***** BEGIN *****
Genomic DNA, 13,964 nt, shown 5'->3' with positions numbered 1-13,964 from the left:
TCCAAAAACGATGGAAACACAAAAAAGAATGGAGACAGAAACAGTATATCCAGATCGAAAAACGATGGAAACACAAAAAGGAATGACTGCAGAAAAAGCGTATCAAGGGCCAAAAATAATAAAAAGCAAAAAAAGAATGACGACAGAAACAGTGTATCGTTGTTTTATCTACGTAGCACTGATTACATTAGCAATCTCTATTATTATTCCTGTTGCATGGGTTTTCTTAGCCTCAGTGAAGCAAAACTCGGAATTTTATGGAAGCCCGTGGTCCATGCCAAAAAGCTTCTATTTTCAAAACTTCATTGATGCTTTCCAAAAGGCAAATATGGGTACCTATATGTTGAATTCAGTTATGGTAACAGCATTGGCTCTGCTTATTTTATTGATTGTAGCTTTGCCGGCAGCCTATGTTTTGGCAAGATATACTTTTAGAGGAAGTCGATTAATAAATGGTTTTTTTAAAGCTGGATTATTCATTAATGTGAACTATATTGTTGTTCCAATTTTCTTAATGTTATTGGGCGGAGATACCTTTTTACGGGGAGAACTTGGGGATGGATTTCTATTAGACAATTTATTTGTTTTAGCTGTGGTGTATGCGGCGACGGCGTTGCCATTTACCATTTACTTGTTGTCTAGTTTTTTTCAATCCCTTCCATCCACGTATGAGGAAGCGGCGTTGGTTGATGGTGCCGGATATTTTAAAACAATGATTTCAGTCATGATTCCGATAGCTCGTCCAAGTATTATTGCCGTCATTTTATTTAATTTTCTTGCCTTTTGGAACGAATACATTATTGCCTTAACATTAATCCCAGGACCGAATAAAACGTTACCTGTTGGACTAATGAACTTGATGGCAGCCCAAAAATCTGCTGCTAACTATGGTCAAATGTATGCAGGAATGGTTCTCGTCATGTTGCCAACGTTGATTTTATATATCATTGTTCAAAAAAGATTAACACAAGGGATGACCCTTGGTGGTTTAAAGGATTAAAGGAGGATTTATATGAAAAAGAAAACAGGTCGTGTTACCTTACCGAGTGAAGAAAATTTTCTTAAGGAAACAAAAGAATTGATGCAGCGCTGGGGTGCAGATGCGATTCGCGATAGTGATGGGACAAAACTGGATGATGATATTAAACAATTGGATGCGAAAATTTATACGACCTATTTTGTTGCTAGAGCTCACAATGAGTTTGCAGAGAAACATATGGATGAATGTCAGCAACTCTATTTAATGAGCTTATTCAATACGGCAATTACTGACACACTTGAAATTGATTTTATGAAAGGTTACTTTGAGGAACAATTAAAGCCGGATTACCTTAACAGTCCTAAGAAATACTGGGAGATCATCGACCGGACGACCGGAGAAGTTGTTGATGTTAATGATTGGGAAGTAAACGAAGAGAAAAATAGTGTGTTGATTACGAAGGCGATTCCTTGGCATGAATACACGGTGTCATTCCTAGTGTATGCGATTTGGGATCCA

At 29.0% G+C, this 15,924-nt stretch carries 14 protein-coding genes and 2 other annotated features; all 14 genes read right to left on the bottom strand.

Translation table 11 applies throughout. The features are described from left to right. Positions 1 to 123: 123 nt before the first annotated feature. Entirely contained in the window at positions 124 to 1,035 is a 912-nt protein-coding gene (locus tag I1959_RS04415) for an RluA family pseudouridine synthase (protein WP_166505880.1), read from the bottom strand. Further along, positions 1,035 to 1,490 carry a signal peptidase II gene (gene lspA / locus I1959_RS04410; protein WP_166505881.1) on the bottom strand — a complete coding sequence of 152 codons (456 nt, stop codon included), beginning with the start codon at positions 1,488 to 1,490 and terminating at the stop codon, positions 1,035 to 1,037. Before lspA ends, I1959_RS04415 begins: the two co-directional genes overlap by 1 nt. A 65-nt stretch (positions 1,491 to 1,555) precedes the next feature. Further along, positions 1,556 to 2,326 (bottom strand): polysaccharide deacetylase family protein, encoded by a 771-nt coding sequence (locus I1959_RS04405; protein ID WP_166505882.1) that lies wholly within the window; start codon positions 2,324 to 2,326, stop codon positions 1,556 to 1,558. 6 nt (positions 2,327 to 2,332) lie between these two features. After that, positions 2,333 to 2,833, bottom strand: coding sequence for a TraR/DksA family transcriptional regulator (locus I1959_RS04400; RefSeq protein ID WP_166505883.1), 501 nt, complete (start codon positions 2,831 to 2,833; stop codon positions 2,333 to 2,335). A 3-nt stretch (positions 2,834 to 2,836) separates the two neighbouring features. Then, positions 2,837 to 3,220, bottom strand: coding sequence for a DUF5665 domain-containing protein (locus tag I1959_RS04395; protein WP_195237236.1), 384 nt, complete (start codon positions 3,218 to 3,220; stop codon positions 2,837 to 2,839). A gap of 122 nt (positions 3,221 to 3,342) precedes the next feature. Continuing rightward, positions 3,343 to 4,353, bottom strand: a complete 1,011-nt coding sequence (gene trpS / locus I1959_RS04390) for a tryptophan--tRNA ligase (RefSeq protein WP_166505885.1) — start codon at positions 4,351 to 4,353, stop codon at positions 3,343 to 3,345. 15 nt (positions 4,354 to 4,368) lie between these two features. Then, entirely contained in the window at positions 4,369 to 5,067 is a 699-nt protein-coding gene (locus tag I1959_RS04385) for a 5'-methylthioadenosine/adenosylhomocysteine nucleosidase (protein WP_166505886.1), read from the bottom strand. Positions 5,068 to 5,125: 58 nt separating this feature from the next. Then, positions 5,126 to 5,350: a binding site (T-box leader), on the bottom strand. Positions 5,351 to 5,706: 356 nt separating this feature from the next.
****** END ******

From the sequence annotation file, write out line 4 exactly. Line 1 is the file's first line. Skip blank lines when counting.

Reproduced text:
Translation table 11 applies throughout. The features are described from left to right. Positions 1 to 123: 123 nt before the first annotated feature. Entirely contained in the window at positions 124 to 1,035 is a 912-nt protein-coding gene (locus tag I1959_RS04415) for an RluA family pseudouridine synthase (protein WP_166505880.1), read from the bottom strand. Further along, positions 1,035 to 1,490 carry a signal peptidase II gene (gene lspA / locus I1959_RS04410; protein WP_166505881.1) on the bottom strand — a complete coding sequence of 152 codons (456 nt, stop codon included), beginning with the start codon at positions 1,488 to 1,490 and terminating at the stop codon, positions 1,035 to 1,037. Before lspA ends, I1959_RS04415 begins: the two co-directional genes overlap by 1 nt. A 65-nt stretch (positions 1,491 to 1,555) precedes the next feature. Further along, positions 1,556 to 2,326 (bottom strand): polysaccharide deacetylase family protein, encoded by a 771-nt coding sequence (locus I1959_RS04405; protein ID WP_166505882.1) that lies wholly within the window; start codon positions 2,324 to 2,326, stop codon positions 1,556 to 1,558. 6 nt (positions 2,327 to 2,332) lie between these two features. After that, positions 2,333 to 2,833, bottom strand: coding sequence for a TraR/DksA family transcriptional regulator (locus I1959_RS04400; RefSeq protein ID WP_166505883.1), 501 nt, complete (start codon positions 2,831 to 2,833; stop codon positions 2,333 to 2,335). A 3-nt stretch (positions 2,834 to 2,836) separates the two neighbouring features. Then, positions 2,837 to 3,220, bottom strand: coding sequence for a DUF5665 domain-containing protein (locus tag I1959_RS04395; protein WP_195237236.1), 384 nt, complete (start codon positions 3,218 to 3,220; stop codon positions 2,837 to 2,839). A gap of 122 nt (positions 3,221 to 3,342) precedes the next feature. Continuing rightward, positions 3,343 to 4,353, bottom strand: a complete 1,011-nt coding sequence (gene trpS / locus I1959_RS04390) for a tryptophan--tRNA ligase (RefSeq protein WP_166505885.1) — start codon at positions 4,351 to 4,353, stop codon at positions 3,343 to 3,345. 15 nt (positions 4,354 to 4,368) lie between these two features. Then, entirely contained in the window at positions 4,369 to 5,067 is a 699-nt protein-coding gene (locus tag I1959_RS04385) for a 5'-methylthioadenosine/adenosylhomocysteine nucleosidase (protein WP_166505886.1), read from the bottom strand. Positions 5,068 to 5,125: 58 nt separating this feature from the next. Then, positions 5,126 to 5,350: a binding site (T-box leader), on the bottom strand. Positions 5,351 to 5,706: 356 nt separating this feature from the next.